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Do It Yourself Divorce in Kansas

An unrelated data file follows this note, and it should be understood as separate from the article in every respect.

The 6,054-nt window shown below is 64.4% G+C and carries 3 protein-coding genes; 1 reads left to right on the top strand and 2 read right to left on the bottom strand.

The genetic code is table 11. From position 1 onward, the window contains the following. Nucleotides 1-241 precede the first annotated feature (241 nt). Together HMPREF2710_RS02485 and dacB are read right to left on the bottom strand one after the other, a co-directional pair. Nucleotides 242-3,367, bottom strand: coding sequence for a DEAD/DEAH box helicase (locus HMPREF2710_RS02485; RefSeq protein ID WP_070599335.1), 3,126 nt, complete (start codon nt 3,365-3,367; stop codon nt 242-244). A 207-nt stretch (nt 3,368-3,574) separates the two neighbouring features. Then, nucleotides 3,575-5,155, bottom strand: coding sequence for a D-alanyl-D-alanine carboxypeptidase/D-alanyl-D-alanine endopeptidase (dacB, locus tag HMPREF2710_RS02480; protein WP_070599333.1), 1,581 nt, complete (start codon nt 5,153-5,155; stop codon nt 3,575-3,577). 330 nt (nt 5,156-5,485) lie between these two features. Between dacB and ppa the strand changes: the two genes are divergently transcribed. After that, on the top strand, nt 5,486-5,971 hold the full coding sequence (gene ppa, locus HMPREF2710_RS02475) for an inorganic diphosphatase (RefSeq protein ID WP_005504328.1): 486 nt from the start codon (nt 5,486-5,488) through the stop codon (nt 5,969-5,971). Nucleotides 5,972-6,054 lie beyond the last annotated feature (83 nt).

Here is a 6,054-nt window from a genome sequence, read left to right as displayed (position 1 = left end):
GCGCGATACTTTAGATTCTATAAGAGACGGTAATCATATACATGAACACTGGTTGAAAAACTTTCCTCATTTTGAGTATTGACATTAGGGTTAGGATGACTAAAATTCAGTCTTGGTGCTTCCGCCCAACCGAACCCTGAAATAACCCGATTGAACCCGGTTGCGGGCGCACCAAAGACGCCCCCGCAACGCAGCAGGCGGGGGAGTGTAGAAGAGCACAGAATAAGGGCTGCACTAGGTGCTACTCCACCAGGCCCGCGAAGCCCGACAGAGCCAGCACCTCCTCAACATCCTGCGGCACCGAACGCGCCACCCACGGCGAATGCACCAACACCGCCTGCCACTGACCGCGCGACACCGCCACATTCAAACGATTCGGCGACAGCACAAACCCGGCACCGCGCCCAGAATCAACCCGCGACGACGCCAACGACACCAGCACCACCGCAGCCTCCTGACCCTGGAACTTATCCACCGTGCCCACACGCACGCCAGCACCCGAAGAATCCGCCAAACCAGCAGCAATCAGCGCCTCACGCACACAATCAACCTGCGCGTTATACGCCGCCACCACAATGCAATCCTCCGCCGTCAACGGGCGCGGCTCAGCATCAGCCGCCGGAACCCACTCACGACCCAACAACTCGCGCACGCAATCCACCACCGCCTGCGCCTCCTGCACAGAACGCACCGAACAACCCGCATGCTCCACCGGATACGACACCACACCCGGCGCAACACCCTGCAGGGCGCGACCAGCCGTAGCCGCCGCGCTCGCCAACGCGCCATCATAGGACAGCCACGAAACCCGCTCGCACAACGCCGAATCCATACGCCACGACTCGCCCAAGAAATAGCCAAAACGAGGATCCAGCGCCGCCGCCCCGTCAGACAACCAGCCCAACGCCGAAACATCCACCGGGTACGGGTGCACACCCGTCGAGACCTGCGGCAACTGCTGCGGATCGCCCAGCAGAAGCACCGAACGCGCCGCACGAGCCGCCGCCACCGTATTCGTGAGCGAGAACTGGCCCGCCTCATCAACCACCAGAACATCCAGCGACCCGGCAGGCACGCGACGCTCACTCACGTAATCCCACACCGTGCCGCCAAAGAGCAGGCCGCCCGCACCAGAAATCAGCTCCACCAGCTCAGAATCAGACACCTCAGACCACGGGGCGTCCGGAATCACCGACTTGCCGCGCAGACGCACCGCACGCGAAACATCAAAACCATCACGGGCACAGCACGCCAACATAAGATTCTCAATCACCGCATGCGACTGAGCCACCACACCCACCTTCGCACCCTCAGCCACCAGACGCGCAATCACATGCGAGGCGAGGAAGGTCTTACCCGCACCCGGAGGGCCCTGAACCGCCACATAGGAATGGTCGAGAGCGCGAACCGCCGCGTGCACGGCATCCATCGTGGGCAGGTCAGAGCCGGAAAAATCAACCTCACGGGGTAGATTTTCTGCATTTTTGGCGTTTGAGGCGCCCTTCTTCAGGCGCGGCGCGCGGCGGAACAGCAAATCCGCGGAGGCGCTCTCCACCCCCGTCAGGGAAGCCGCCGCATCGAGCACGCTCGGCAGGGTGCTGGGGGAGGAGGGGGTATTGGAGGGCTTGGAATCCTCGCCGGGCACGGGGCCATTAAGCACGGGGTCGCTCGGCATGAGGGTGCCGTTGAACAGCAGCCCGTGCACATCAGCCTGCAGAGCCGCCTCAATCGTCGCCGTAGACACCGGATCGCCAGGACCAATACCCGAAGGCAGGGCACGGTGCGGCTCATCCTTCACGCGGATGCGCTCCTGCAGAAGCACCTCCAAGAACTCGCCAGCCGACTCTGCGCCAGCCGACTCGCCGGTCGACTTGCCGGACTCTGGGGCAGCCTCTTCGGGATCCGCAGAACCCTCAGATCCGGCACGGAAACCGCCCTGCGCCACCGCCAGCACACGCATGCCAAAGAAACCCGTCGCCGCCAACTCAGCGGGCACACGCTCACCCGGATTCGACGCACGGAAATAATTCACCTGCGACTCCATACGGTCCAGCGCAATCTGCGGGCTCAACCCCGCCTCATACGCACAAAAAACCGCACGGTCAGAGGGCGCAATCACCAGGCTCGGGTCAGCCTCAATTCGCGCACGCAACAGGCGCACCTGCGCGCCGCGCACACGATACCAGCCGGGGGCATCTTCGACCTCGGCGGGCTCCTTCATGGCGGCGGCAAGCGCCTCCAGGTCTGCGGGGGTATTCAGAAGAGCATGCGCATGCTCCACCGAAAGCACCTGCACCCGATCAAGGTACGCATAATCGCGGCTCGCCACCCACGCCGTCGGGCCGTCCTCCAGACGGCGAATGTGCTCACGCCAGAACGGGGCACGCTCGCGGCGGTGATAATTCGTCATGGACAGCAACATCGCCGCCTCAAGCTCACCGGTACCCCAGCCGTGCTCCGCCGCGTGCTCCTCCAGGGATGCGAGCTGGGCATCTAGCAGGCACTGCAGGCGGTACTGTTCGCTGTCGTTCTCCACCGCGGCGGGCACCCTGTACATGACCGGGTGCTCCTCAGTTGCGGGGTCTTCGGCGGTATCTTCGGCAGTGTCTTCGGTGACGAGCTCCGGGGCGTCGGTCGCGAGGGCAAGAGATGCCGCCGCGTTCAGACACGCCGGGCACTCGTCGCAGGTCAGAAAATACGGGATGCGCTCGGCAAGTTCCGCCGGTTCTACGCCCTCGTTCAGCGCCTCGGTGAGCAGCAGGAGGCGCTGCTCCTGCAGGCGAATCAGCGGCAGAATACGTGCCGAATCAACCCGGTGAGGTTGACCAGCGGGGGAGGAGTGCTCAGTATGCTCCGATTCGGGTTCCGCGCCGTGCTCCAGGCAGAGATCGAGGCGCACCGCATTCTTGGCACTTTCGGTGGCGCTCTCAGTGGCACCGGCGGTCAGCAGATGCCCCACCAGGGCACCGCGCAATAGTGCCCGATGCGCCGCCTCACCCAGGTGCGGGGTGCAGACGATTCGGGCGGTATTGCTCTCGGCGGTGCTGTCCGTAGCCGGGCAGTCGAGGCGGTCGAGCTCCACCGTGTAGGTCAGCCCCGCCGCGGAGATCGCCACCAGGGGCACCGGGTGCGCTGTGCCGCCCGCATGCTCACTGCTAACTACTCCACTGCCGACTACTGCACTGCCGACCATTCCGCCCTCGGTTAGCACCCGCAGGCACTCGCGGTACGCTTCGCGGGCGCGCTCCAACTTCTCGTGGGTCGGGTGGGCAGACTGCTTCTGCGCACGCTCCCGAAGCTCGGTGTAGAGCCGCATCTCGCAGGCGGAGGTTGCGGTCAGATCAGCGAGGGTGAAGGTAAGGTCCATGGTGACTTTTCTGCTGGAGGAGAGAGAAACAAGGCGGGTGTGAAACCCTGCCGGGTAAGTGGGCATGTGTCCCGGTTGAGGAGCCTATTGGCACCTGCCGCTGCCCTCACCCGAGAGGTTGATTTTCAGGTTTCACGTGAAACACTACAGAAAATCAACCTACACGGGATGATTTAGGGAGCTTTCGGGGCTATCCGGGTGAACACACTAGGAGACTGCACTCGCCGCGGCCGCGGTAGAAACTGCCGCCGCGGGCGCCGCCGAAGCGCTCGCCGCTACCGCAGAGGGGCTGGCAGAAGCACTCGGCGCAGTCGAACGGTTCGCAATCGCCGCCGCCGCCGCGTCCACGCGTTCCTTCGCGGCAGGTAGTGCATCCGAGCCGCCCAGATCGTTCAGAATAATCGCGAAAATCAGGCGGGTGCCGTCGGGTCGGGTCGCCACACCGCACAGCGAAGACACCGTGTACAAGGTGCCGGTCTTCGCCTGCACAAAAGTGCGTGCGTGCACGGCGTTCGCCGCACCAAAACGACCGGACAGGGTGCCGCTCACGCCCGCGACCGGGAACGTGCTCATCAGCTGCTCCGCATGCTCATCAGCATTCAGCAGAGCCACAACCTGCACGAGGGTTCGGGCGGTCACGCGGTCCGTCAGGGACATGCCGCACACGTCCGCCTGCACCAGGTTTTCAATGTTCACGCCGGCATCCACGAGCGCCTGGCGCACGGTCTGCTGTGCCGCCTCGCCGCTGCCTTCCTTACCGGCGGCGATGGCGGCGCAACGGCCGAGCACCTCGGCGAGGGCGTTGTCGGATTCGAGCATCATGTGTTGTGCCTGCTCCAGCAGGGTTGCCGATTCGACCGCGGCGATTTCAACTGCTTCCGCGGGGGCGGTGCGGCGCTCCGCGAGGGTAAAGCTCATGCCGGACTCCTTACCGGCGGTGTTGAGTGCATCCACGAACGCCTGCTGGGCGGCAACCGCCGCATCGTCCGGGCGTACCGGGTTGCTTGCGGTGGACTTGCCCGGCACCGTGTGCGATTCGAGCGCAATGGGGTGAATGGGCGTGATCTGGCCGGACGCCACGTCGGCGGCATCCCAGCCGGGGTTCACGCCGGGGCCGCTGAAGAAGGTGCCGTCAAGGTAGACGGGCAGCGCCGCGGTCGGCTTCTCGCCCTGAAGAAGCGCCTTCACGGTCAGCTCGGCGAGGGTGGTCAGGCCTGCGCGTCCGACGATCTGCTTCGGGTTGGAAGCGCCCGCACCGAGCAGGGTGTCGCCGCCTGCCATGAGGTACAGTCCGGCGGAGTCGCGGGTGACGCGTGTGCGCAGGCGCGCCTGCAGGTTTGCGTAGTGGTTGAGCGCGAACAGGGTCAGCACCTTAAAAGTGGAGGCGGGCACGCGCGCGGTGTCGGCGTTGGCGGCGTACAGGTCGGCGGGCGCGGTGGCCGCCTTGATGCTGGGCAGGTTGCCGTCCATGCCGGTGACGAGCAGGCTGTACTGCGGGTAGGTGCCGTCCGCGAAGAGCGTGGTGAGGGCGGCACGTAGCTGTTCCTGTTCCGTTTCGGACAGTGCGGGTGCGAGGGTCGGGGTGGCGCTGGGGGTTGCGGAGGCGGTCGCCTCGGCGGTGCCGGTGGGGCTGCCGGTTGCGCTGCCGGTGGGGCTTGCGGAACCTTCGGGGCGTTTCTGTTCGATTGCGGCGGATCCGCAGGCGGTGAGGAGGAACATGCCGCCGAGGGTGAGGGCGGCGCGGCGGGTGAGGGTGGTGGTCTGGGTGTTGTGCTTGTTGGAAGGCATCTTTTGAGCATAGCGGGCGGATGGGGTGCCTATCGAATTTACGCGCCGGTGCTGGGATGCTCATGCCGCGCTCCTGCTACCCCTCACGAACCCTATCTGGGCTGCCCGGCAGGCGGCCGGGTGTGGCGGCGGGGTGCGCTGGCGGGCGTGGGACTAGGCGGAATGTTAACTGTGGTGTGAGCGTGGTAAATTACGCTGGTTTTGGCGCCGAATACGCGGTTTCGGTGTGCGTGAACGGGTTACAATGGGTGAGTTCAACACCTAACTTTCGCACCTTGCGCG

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A Do It Yourself Divorce in Kansas Guide If you’re a resident in Kansas looking for answers on how to proceed into a divorce, this is what you will need to know about the process. A Divorce Petition A do it yourself divorce in KS typically starts with what’s called a ‘divorce petition,’ a document obtained from a legal aid service. It’s this petition that gets filled out by the Petitioner or Plaintiff (the spouse seeking divorce) who will then deliver the petition to the Respondent or Defendant (the other spouse). Additionally, a copy of the petition then also gets sent to the court residing in the county where either spouse lives. What Is Included in a Divorce Petition? Any do it yourself divorce in Kansas petition should include the names of the husband, wife, children, pieces of property, and also stipulations regarding child support, custody, alimony, and other such declarations. Alimony standards may also be included. Steps Toward Serving the Petition For a do it yourself divorce in KS, getting the petition, sometimes referred to as the “divorce papers,” to the other spouse will be known as the “service of process,” a process by which the Petitioner actually hand-delivers the papers to the Respondent. The Respondent at this point can either sign or not sign the document. Signing the document doesn’t necessarily mean that the Respondent’s agreeing to the terms of the petition; rather, he or she is simply confirming receipt of the petition. A Respondent may even choose to reject signing the document, in which case a Petitioner must then file for a default with the court. In the event that a Petitioner can’t even find the Respondent to hand-deliver the document, a professional server can be hired to do the job. Once the Petition Is Served…. Once the papers have been signed, a waiting period in the state is then ordered by the court in order to establish a few mandates – children cannot be taken out of state, new insurance cannot be purchased, and property and insurance obtained during the marriage cannot be sold or borrowed against. A Respondent may also choose to “respond” to the petition in writing, stating that he or she either agrees or disagrees to the petition, either in part or in whole. Typically, if there’s an agreement at this time, the petition may move a lot quicker, even not entering into a courtroom at all. However, if a Respondent writes a response to disagree with the divorce…. What Happens When One Spouse Doesn’t Agree With the Terms of the Divorce? Common reasons to disagree in any do it yourself divorce in Kansas may include everything from property distribution to child support and everything in between. A Respondent may even contest the divorce for the purposes of salvaging the marriage. The next step from here would be a court hearing. All sides of the case are heard, and the court makes the appropriate notes to come to a decision. No matter what the decision may be, in a do it yourself divorce in KS, no court may come to a decision until the waiting period has ended. Then officially the court can decide on whether or not to award a judgment for divorce.